After the plane circled around, the jumpmaster asked him, “Are you scared?”

“Yes, jumpmaster!” Conley replied. The instructor screamed back, “You get the hell off my plane!”

The red light turned green. The instructor walloped Conley on the rear.

“I closed both eyes and out the door I went,” he said.

Fear gave way to a quiet, calm feeling.

“It was complete silence,” Conley said. “I opened my eyes, I looked. I had a parachute, my other buddies are out in the air with me. I thought, ‘Man, this ain’t too bad at all.’ ”

He survived his first jump. After completing the rest of them, including a night jump, Conley was awarded his jump wings.

“I could never have been more proud than that,” he said. “I tell people all the time I was 6 feet tall until I jumped out of an airplane.”

To Serve, Protect

You may recognize his face. But, the name may not sound familiar.

That’s because it usually has “chief” in front it.

Conley has been Dayton police chief for the last seven years. Jumping out of airplanes is now just a memory the 50-year-old proudly displays on his wall at the DPD.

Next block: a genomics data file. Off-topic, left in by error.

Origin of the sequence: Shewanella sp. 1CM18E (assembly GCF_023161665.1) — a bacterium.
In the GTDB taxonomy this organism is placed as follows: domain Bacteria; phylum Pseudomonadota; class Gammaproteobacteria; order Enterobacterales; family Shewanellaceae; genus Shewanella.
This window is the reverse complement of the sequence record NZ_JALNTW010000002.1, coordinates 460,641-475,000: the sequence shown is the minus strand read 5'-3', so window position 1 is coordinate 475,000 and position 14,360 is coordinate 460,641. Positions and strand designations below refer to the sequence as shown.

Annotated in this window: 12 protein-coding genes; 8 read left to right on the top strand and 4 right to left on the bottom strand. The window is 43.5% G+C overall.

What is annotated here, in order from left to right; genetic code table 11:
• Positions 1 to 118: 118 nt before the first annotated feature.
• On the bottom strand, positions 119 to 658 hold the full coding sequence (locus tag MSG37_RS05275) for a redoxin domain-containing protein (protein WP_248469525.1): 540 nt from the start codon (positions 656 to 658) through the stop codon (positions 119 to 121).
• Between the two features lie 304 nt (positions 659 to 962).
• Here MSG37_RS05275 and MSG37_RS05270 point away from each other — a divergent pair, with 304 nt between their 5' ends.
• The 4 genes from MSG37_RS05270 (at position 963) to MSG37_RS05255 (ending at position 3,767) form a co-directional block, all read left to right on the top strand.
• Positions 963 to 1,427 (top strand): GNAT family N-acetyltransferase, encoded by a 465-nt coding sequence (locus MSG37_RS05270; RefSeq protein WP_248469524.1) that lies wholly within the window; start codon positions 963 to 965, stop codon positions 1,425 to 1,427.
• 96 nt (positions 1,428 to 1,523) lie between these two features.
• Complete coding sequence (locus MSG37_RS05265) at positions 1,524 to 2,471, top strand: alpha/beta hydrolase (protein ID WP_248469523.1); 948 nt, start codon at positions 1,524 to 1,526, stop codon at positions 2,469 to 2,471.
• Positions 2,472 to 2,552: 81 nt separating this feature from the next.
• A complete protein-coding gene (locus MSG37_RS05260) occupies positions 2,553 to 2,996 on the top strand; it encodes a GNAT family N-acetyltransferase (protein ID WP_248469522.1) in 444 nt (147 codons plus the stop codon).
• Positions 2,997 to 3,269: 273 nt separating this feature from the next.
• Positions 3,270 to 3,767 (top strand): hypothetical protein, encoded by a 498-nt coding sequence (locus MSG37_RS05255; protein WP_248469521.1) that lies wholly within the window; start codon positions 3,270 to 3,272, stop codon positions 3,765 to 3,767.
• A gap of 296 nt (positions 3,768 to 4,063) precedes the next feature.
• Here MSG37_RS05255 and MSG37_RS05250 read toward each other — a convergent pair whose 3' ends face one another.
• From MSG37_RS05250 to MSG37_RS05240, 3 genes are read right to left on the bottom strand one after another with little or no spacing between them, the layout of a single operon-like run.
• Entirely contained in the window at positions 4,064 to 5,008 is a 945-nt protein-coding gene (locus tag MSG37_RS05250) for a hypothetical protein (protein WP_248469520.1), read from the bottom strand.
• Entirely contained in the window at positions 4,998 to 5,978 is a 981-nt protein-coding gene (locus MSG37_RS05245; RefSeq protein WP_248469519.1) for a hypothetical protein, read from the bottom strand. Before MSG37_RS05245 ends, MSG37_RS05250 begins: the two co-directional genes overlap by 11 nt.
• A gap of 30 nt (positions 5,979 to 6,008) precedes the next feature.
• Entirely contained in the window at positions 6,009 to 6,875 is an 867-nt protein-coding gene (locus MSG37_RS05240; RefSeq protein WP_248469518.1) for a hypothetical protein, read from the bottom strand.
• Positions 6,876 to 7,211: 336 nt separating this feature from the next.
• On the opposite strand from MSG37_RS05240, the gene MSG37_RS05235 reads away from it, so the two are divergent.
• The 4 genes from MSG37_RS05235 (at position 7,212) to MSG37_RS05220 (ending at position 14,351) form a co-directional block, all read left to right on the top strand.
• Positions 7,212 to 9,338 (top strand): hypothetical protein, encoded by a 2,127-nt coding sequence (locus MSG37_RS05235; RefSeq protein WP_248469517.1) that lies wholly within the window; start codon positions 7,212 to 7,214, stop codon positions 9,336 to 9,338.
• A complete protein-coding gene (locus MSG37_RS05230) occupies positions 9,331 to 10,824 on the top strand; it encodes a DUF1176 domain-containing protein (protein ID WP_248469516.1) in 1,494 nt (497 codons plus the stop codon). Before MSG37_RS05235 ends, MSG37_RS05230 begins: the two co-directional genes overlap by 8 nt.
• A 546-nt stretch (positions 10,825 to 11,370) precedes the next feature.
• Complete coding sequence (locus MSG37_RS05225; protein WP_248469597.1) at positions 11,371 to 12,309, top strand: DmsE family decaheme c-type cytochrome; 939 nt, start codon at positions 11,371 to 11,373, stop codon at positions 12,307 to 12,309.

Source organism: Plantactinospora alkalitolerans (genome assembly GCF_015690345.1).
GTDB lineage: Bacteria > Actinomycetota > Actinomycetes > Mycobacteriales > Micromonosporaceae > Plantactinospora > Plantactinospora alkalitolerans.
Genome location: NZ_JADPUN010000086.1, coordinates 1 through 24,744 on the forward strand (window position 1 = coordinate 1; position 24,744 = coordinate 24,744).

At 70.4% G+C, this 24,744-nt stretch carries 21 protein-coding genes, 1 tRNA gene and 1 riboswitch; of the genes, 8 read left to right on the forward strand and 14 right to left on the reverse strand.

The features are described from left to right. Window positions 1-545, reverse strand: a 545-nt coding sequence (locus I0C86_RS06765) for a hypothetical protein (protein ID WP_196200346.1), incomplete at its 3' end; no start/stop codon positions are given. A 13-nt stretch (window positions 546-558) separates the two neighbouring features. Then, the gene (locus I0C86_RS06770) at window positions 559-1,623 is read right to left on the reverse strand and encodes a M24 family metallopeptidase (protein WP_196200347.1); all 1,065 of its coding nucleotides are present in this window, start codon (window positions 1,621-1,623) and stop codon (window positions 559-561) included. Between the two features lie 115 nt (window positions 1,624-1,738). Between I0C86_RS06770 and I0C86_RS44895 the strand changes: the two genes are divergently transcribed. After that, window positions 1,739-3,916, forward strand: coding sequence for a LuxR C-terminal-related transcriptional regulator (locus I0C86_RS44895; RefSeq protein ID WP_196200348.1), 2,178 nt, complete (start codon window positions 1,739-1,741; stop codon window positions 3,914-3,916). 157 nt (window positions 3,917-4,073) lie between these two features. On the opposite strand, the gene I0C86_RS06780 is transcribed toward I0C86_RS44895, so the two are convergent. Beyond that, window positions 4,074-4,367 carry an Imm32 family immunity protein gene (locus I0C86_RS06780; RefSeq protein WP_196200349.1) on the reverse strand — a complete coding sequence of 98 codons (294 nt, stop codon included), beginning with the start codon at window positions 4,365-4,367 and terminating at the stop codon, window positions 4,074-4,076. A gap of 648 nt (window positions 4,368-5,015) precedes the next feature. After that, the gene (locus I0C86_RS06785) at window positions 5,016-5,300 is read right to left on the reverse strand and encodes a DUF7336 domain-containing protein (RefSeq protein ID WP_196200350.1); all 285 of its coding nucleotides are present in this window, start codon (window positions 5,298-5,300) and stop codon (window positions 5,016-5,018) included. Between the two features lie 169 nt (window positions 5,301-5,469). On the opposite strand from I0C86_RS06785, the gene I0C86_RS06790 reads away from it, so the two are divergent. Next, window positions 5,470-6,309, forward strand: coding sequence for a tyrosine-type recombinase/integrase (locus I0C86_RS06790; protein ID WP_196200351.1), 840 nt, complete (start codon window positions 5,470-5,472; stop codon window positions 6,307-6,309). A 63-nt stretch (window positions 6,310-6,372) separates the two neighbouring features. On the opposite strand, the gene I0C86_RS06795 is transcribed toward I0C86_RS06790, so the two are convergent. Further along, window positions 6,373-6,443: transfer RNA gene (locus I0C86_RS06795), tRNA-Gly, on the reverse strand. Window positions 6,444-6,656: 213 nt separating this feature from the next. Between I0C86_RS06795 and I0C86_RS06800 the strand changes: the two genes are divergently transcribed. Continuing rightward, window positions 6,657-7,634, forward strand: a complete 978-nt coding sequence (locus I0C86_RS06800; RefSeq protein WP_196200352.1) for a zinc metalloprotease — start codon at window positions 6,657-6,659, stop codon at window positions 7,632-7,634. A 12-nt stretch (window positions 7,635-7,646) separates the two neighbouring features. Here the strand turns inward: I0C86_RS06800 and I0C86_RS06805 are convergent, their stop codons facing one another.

After being honorably discharged as an E-4 from the famed 82 Airborne Division in 1986, he found himself back in Shenandoah County doing construction.

Then a friend, who was the former chief of police in Elkton, talked to him about becoming a police officer. However, Conley wasn’t sure that was what he wanted to do and there weren’t any job openings. He considered going back into the Army.

“I actually thought about going back to the recruiter,” he said. “I already talked to my mom about it. She wasn’t real thrilled that I was thinking about going back in the Army because she made me call her every time I had to make a jump; before and after to let her know I was OK.”

Like many veterans, Conley missed the friendships he had made.

“You miss your brothers, and that’s what you were,” Conley said. “You were brothers-in-arms. You would take care of each other. One guy could be broke.

But, if you had money, he had money.  …  That camaraderie is the biggest thing I missed.”